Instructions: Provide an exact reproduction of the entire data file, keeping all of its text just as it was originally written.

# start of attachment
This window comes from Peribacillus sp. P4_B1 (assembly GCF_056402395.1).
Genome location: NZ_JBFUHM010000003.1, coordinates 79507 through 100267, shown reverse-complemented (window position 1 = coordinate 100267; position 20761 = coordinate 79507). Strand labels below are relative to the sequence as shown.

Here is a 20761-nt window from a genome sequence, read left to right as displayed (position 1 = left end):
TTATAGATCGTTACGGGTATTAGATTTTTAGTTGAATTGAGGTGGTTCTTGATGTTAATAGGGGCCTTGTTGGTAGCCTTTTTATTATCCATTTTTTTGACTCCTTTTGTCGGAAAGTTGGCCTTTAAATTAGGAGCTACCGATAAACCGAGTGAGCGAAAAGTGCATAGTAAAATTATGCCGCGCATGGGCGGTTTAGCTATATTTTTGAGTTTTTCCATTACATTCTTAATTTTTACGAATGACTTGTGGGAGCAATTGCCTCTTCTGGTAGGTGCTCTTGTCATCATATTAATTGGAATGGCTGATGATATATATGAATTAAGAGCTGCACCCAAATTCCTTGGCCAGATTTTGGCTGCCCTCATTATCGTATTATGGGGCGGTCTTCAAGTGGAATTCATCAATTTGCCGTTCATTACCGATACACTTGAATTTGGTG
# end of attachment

This window comes from Peribacillus sp. P4_B1 (assembly GCF_056402395.1).
Genome location: NZ_JBFUHM010000003.1, coordinates 79507 through 100267, shown reverse-complemented (window position 1 = coordinate 100267; position 20761 = coordinate 79507). Strand labels below are relative to the sequence as shown.

Here is a 20761-nt window from a genome sequence, read left to right as displayed (position 1 = left end):
TTATAGATCGTTACGGGTATTAGATTTTTAGTTGAATTGAGGTGGTTCTTGATGTTAATAGGGGCCTTGTTGGTAGCCTTTTTATTATCCATTTTTTTGACTCCTTTTGTCGGAAAGTTGGCCTTTAAATTAGGAGCTACCGATAAACCGAGTGAGCGAAAAGTGCATAGTAAAATTATGCCGCGCATGGGCGGTTTAGCTATATTTTTGAGTTTTTCCATTACATTCTTAATTTTTACGAATGACTTGTGGGAGCAATTGCCTCTTCTGGTAGGTGCTCTTGTCATCATATTAATTGGAATGGCTGATGATATATATGAATTAAGAGCTGCACCCAAATTCCTTGGCCAGATTTTGGCTGCCCTCATTATCGTATTATGGGGCGGTCTTCAAGTGGAATTCATCAATTTGCCGTTCATTACCGATACACTTGAATTTGGTG